Inequality, by contrast—the fact that 15 percent of Americans are poor, up by a third since the year 2000, while the richest 1 percent earn 19 percent of annual income, the highest in at least a century (AP, 9/10/13)—is a more contentious issue.
Not with the American public: A 2013 Pew poll (5/23/13) found that 74 percent of Americans believe that “the gap between the rich and the poor” is either a “very big” or “moderately big” problem.
But as far as many outlets are concerned, it’s still an open question whether inequality is bad at all—as when PBS (10/26/11) and CNBC (1/8/13) ran investigations into the phenomenon’s “good side.” PBS’s sole expert consulted: Richard Epstein, a libertarian law professor at NYU who insists that holding out the carrot of unfathomed wealth is “a wonderful force for innovation.” (Actual economists have noted that innovation actually appears to have slowed in recent years as concentration of wealth has climbed—NYTimes.com, 2/24/13.)
Washington Post managing editor Kevin Merida perhaps inadvertently expressed the resulting dilemma to Bob Schieffer on Face the Nation (CBS, 2/10/13) when he worried about how to frame coverage of the nation’s economic woes: “Can you have a debate about income inequality in the country without it descending into class warfare? I think that’s one of the big questions facing the country.”
It’s a concern that seems to be easing, if only slightly, as inequality numbers continue to flood in. In September, Saez and longtime collaborator Thomas Piketty of the Paris School of Economics released an updated report showing that while average US income rose 6 percent from 2009 through 2012, that was almost entirely absorbed by the top 1 percent of earners, whose incomes leaped by 31 percent during that time.
This sparked several stories, including in the San Francisco Chronicle (9/12/13) and Orlando Sentinel (9/12/13). The New York Times (9/11/13) ran an article on the front page of its business section noting that incomes for the non-affluent have been “weighed down by high unemployment and stagnant wages for many blue- and white-collar workers”—though also describing “a glimmer of good news for the 99 percent…. Mr. Piketty and Mr. Saez show that the incomes of that group stagnated between 2009 and 2011. In 2012, they started growing again—if only by about 1 percent.”
It’s less good news if one instead looks at, say, the bottom 98 percent—that’s everyone making under $350,000 per year—whose wages, according to Saez’s figures, fell by 1.8 percent in real terms during that time, and more than 10 percent over the previous decade. (The top 10 percent saw their incomes rise 17 percent from 2002–2012, and the top 1 percent by 35 percent.) Those numbers, though, didn’t make the Times report.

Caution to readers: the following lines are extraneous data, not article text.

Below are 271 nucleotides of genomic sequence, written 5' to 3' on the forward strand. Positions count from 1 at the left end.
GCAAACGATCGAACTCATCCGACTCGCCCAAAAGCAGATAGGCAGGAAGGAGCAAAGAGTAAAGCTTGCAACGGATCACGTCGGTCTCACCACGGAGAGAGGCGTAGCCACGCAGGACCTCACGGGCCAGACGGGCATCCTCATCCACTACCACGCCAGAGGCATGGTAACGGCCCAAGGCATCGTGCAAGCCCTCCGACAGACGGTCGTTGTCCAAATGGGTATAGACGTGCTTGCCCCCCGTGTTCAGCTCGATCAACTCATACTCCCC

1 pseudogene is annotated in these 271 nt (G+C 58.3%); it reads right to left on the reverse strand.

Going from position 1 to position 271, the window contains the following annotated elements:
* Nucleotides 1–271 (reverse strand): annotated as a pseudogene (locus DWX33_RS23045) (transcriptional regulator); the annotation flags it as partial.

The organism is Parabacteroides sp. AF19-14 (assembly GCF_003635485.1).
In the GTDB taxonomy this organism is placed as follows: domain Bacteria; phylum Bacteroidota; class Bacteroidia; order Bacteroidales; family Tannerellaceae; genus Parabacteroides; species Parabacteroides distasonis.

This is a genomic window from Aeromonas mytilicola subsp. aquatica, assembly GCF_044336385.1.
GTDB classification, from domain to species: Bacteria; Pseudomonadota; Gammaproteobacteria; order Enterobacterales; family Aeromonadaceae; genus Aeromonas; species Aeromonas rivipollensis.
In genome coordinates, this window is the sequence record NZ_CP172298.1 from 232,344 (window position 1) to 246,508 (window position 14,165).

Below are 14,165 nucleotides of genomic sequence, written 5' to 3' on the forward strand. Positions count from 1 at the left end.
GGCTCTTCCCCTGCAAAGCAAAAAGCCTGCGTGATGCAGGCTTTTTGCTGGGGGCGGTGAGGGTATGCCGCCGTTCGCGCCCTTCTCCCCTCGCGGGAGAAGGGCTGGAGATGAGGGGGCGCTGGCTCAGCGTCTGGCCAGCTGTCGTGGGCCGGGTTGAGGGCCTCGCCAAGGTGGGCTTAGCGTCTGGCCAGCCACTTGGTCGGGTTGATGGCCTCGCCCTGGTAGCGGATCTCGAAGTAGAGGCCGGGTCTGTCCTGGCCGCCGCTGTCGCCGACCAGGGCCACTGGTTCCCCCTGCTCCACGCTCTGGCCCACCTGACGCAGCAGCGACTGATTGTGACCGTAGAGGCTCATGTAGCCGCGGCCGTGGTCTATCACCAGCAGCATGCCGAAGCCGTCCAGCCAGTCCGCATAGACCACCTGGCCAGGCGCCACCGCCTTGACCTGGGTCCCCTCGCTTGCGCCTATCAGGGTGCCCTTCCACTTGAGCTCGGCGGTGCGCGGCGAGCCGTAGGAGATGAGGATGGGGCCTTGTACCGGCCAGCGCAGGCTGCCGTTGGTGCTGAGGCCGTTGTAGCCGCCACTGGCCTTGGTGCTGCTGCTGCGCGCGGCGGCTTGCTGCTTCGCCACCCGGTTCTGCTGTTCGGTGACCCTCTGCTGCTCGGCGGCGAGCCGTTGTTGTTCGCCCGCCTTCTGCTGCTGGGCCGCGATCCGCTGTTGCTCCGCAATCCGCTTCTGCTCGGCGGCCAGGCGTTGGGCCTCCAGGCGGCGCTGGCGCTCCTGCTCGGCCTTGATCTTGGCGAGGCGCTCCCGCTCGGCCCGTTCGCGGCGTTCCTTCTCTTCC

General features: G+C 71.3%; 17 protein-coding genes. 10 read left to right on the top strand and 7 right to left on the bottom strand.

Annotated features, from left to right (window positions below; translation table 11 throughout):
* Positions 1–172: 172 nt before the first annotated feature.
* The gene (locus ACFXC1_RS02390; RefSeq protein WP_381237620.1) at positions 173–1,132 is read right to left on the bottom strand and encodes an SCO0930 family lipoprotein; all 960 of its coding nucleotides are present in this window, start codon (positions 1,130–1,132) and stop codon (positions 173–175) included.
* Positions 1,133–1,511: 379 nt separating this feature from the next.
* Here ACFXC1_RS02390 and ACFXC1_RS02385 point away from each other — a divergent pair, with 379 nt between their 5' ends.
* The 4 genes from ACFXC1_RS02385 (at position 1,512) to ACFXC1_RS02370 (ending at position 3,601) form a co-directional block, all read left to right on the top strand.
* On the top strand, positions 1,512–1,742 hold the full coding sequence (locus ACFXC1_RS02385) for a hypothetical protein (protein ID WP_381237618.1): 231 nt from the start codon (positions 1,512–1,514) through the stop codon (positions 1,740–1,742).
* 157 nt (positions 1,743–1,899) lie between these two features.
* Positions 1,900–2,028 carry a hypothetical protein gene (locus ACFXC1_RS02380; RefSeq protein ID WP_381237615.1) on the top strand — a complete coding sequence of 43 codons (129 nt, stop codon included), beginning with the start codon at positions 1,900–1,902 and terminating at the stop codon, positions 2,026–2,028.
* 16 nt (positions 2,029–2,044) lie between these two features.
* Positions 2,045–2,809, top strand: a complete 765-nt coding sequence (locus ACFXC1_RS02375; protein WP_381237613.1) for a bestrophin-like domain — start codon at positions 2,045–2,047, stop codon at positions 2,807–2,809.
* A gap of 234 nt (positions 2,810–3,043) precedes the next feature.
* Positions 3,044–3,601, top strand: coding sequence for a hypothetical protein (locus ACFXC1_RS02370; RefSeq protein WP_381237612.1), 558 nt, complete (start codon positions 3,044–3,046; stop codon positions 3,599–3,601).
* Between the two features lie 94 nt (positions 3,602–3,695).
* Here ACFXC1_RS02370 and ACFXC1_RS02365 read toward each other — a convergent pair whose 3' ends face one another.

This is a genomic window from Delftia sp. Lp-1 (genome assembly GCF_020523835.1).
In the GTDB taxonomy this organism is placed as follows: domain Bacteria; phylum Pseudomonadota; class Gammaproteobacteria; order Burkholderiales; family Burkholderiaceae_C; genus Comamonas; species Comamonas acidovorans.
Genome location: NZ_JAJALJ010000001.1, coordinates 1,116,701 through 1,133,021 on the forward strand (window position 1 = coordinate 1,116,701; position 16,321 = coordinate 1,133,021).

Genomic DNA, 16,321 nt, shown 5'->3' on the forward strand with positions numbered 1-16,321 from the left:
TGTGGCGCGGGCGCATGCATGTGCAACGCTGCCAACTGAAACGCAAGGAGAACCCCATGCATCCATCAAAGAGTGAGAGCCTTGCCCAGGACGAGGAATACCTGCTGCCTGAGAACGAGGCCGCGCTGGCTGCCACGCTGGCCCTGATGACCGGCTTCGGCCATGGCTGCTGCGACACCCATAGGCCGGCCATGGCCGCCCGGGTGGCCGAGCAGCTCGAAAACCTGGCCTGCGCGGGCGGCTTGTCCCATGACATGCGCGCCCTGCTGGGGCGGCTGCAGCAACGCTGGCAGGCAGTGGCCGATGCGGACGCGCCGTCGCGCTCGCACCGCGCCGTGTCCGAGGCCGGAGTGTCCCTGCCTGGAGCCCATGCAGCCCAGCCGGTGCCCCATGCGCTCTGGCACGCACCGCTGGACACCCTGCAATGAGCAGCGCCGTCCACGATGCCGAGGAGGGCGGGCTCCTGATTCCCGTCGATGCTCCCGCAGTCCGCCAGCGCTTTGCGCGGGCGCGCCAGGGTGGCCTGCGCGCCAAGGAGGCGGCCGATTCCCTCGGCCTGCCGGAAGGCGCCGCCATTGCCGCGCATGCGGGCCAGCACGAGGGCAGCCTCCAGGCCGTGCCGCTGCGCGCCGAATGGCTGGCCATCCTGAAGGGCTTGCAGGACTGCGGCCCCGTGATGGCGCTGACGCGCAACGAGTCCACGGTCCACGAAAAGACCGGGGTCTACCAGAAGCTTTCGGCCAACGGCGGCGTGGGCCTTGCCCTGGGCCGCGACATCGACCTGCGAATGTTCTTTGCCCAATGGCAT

The other recent moment that sparked coverage of inequality was the 50th anniversary of Martin Luther King’s “I Have a Dream” speech at the 1963 March on Washington. Obama noted in his own speech at the Lincoln Memorial (Boston Globe, 8/29/13) that to fight racism, we must fight not just discrimination but inequality as well:
They were there seeking jobs as well as justice, not just the absence of oppression but the presence of economic opportunity. For what does it profit a man, Dr. King would ask, to sit at an integrated lunch counter if he can’t afford the meal? The gap in wealth between races hasn’t lessened, it’s grown.
Most coverage followed Obama’s lead, focusing narrowly on racial disparities without exploring how they relate to the growing overall gap between rich and poor. “Even as racial barriers have tumbled and the nation has grown wealthier and better educated, the economic disparities separating blacks and whites remain as wide as they were when marchers assembled on the Mall in 1963,” wrote the Washington Post (8/28/13), citing as an example the fact that the poverty rate for blacks remains triple that for whites. And while it did mention the 1963 march’s call for a raise in the minimum wage to $2 an hour—the equivalent of $15.29 an hour today—the main focus remained on how to get black Americans on par with whites, not with addressing the persistence of income inequality in general.
Addressing not just African-American hardship but overall poverty, though, is an issue that likely would have been raised by King himself—if not the King of 1963, then certainly the King of 1967, who launched the Poor People’s Campaign to seek an economic bill of rights that would include housing and a guaranteed annual income for all. As the Atlantic (8/28/13) noted, King had decided that battling racism without conquering economic inequality—not just between black and white, but between rich and poor overall—was not only futile, but immoral:
The curse of poverty has no justification in our age. It is socially as cruel and blind as the practice of cannibalism at the dawn of civilization, when men ate each other because they had not yet learned to take food from the soil or to consume the abundant animal life around them. The time has come for us to civilize ourselves by the total, direct and immediate abolition of poverty.
It’s a sentiment that, the Atlantic’s article aside, remained absent from march anniversary coverage. But then, saying that accepting the continued existence of poverty is the moral equivalent of cannibalism isn’t the kind of thing that’s likely to get bipartisan support.